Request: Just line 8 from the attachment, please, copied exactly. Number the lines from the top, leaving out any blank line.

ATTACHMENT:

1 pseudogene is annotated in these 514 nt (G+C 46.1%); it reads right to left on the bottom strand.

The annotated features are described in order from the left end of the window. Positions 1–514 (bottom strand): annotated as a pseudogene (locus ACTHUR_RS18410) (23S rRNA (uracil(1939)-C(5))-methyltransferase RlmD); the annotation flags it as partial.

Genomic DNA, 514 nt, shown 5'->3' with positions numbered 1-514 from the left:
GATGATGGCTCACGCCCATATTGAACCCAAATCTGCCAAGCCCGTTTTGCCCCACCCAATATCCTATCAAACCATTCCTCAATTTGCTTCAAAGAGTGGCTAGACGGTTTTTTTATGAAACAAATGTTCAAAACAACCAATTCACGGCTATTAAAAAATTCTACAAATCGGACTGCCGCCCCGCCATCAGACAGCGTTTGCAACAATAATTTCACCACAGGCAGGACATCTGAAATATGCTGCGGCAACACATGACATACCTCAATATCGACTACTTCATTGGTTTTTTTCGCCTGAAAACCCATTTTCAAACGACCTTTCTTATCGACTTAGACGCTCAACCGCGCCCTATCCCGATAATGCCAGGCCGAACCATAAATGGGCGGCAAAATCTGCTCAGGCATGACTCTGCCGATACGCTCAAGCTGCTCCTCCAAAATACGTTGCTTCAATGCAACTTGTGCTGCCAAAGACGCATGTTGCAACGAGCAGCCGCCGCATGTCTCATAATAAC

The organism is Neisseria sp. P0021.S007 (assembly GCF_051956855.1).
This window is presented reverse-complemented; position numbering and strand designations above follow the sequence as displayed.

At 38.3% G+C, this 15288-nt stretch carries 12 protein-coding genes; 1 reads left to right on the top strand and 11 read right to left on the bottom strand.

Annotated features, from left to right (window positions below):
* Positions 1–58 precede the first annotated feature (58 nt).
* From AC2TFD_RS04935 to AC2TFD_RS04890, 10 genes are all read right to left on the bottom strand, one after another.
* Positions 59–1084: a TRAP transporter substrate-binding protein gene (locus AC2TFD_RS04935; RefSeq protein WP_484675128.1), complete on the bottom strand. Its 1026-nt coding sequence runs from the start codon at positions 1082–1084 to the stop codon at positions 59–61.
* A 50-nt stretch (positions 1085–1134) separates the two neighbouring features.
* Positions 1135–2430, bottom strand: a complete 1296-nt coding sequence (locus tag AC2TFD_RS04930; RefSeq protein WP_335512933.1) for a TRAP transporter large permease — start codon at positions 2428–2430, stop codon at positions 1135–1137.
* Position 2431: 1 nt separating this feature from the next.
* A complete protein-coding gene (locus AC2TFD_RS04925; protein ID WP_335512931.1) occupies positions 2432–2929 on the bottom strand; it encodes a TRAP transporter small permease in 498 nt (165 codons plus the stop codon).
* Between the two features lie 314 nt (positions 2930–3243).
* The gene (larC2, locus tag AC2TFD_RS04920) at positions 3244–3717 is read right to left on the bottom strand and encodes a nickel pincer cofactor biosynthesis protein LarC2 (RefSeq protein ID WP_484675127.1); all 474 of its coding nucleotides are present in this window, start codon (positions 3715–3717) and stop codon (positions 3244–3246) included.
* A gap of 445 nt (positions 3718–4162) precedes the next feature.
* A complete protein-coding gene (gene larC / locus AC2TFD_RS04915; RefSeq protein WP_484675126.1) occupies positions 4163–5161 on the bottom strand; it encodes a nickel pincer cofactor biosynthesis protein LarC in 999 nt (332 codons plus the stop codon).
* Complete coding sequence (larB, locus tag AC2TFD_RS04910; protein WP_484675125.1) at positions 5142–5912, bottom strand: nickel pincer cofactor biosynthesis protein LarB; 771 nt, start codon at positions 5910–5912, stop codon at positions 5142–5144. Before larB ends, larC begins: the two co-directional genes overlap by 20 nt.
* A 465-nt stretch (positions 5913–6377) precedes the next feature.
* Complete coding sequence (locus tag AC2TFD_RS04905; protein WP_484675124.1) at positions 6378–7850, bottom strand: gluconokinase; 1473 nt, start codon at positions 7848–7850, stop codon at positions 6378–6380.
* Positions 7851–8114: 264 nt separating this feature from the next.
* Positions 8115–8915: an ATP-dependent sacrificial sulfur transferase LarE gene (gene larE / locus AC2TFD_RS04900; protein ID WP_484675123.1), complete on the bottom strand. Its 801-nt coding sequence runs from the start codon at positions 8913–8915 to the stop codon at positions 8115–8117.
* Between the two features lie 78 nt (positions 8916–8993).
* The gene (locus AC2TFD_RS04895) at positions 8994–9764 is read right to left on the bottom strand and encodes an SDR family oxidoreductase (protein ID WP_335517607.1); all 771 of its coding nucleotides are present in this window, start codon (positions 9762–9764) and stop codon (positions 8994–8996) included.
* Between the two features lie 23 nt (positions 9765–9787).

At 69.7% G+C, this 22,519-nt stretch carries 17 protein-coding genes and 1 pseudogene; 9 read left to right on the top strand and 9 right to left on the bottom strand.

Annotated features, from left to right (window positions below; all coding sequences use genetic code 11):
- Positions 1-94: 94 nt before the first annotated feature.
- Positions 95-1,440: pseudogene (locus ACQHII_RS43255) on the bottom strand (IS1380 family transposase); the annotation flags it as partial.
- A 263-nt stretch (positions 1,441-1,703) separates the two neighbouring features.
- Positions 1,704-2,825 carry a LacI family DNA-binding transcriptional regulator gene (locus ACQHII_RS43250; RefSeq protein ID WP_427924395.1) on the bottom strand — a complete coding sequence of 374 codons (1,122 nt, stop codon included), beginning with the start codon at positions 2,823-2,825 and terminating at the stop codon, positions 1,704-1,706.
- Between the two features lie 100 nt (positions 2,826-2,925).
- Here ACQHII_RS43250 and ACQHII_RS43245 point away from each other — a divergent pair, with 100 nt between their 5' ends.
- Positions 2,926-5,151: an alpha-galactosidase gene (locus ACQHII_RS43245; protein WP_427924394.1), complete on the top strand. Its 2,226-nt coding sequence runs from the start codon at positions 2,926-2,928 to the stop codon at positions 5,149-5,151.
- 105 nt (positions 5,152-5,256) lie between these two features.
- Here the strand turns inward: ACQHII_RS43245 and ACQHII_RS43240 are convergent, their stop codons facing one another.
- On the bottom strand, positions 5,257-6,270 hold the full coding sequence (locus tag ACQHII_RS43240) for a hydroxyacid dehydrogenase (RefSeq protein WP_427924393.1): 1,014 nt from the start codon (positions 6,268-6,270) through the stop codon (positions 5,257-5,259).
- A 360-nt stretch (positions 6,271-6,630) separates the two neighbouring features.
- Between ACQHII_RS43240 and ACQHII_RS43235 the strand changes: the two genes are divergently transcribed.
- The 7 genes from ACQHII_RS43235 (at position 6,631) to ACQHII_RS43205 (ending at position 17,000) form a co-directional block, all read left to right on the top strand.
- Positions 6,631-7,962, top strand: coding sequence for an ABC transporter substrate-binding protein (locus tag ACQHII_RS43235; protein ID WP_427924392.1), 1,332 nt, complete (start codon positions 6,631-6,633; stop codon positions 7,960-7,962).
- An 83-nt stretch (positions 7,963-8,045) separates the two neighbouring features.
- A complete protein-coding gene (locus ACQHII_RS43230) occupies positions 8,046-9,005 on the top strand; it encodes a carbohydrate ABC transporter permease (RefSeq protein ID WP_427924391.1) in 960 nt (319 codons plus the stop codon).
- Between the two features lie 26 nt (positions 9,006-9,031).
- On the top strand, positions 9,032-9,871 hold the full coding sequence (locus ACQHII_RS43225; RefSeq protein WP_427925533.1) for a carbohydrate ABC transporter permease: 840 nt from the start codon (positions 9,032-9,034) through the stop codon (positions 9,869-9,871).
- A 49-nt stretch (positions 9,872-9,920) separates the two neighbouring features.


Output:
Annotated features, from left to right (window positions below):